Boeing landed orders for 82 new commercial aircraft and was hit by only 51 cancellations in February, marking the first month since November 2019 that the airframer’s net order total has been in positive territory.
While February marked a turnaround for Boeing’s backlog – with 31 net orders – several major customers cancelled 737 Max and 787 orders in the period, and Boeing managed no 787 deliveries.
The company says its February performance reflects continued fallout from the pandemic but that airlines are showing some confidence in recovery and beginning to invest in new jets.
The 82 new orders included 39 737 Max – 25 examples ordered by United Airlines and another 14 from unidentified customers.
The Chicago airframer also took new orders for 27 767-based KC-46 tankers from the US Air Force – a deal announced in January that hit Boeing’s backlog in February. Additionally, unidentified customers ordered four 787-10s and one VIP-configured 747-8.
Singapore Airlines ordered 11 777Xs as part of a swap deal for 14 787-10s disclosed by the carrier last month.
But Boeing now confirms Singapore cancelled orders for 19 787-10s in February, including those converted to 777Xs.
Additionally, Boeing’s customers cancelled 32 orders for the 737 Max last month: 15 from WestJet, seven from Copa, eight from lessor Jackson Square Aviation, one from lessor BOC Aviation, and one cancelled by an unidentified Boeing Business Jet customer.
Also in February, Boeing added to its backlog 16 aircraft (five 737s and 11 777s) that the company had previously removed due to ASC 606 accounting regulations. Boeing moves jets into that category when it has less confidence the orders will close – often reflecting customers’ financial condition. But, such as in this case, Boeing transfers orders out of ASC 606 and back into its backlog if circumstances change.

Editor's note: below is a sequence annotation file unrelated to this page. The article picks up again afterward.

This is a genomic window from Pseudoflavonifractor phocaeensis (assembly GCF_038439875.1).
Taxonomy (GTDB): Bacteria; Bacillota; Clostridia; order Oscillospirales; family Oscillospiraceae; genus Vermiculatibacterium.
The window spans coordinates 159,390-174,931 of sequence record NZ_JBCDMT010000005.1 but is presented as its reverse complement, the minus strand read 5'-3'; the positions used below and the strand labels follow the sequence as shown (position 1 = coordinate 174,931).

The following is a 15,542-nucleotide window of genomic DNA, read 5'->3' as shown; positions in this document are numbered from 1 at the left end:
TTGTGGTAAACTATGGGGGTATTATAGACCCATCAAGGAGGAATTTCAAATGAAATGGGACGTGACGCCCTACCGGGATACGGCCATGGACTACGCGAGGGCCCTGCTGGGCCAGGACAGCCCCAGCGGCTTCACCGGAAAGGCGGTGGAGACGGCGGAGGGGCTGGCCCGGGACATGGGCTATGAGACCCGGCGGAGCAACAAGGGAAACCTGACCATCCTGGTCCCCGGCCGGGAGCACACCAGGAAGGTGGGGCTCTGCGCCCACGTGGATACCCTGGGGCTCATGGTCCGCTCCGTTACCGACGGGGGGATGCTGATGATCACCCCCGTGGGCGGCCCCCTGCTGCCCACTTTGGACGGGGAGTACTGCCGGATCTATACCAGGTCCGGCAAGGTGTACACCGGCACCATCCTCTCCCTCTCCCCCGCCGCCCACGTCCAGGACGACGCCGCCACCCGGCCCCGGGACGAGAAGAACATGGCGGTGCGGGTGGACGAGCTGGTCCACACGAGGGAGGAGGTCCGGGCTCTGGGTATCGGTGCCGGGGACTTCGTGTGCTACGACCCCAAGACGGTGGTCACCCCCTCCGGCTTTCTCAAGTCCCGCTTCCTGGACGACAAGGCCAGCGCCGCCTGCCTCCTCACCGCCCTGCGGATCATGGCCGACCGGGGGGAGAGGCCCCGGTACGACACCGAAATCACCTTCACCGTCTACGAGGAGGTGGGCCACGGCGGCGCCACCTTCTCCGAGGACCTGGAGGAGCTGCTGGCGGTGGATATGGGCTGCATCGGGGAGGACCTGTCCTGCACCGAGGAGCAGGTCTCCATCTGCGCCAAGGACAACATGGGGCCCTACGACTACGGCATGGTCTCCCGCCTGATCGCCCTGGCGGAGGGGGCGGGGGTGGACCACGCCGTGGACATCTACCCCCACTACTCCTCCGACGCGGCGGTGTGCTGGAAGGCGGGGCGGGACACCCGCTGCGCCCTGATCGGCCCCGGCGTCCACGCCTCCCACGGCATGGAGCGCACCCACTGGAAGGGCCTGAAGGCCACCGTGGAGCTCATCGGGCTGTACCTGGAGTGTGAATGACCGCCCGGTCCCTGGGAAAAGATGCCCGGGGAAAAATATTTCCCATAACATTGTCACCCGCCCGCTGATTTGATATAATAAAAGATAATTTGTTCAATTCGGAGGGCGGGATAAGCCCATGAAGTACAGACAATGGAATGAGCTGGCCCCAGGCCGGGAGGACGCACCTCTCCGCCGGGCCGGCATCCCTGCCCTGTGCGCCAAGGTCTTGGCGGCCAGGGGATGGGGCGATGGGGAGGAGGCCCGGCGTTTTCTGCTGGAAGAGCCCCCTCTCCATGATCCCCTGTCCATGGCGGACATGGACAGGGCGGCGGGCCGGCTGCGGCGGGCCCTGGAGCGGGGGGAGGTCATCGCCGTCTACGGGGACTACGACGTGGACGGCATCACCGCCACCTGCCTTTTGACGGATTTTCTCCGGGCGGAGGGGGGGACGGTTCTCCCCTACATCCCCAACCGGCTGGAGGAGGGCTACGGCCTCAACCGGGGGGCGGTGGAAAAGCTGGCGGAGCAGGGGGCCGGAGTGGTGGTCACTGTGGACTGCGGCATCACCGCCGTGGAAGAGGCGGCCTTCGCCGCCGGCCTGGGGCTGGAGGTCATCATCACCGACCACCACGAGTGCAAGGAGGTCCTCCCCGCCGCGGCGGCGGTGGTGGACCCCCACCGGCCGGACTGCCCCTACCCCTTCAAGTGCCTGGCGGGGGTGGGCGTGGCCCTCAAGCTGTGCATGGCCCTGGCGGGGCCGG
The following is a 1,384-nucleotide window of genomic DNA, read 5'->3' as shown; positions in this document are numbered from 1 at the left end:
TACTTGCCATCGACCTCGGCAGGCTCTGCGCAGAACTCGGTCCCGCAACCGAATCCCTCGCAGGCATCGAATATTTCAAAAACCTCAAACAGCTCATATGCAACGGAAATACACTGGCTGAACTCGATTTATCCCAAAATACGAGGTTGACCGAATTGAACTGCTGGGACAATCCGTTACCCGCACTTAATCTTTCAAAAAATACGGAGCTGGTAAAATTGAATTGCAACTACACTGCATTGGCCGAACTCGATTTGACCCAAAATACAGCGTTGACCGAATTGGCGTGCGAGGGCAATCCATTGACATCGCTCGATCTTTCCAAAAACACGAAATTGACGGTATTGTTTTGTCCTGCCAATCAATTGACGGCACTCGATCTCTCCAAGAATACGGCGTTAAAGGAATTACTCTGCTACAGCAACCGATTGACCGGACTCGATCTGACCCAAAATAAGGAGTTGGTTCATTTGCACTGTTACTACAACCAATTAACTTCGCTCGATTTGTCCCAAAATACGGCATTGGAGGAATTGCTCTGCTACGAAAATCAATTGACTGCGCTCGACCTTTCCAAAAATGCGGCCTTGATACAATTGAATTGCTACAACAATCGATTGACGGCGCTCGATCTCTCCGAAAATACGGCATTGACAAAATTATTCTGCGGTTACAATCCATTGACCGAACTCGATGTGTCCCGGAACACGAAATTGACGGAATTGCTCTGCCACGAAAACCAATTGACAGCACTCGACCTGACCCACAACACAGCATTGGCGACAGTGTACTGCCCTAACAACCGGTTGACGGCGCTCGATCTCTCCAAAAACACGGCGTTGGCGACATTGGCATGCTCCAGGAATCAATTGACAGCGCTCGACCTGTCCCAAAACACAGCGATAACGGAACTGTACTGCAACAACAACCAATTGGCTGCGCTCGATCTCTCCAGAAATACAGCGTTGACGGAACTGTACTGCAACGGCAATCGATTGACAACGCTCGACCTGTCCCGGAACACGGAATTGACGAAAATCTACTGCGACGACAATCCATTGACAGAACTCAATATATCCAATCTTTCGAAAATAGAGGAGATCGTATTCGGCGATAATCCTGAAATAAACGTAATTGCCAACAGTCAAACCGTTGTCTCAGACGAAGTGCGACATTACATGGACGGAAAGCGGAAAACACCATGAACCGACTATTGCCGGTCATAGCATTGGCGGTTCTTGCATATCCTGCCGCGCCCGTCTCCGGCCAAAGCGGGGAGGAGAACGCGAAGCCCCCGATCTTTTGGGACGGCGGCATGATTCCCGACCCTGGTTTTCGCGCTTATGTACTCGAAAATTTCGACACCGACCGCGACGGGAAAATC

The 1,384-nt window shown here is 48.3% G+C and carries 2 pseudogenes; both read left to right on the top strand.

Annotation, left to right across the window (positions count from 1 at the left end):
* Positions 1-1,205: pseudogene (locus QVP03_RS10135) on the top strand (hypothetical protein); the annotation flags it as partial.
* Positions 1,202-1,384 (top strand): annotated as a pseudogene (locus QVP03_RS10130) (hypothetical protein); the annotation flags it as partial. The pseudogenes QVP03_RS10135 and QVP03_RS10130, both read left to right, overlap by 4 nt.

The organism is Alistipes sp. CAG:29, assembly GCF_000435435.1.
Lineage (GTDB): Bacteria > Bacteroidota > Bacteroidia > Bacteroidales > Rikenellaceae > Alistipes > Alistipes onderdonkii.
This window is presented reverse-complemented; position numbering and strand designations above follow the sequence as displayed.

Boeing delivered 22 jets in February. Those included 18 737 Max, among them two to lessor Air Lease, one to Alaska Airlines, one to American Airlines, one Boeing Business Jet, two to Copa, one to lessor SMBC Aviation Capital, five to Southwest Airlines, one to TUI, three to United Airlines and one to WestJet.
Boeing also delivered one 737NG-based P-8 military surveillance aircraft, one KC-46 tanker, one 767F to UPS and one 777-300ER to Aeroflot in February.
The company has not delivered any 787s since October 2020 owing to a skin-flatness issue at the aft of the jets’ fuselage, where fuselage sections join, Boeing says.
The company, which identified the issue last August, says skin flatness did not meet specifications that include tolerances equivalent to the width of a human hair. Boeing is now performing inspections.
Boeing says engineering analysis shows that the issue does not affect flight safety.
Boeing had previously, in 2019, identified a separate issue, related to fuselage shimming, that affected the same area of 787 aft fuselages. That issue involved a batch of aircraft produced in 2019 and did not affect flight safety, Boeing says. The company addressed the issue in its production system, it adds.
Last year, customers removed from service eight 787s that had both quality issues. Among those jets, Boeing has completed repairs to aircraft returning to service, it says.
Boeing now has 84 completed, undelivered 787s in its inventory, according to Cirium fleets data.
Despite the 787 pause, Boeing anticipates delivering “the majority of [787s] in inventory by the end of this year”, it says.
Boeing continues to “monitor inspection requirements” and other market factors, such as the sector’s recovery.
The airframer will continue working with the Federal Aviation Administration to determine any required actions related to the in-service 787 fleet, Boeing adds.
February’s changes left Boeing’s backlog at 4,041 aircraft at the end of February, up from 4,016 at the end of the prior month. The backlog comprises: 3,236 737s, 13 747s, 99 767s, 250 777s and 443 787s.
Story corrected on 9 March to note that ongoing 787 inspections relate to a skin-flatness issue, not an already addressed fuselage shim issue. Also updated to include more details about those issues.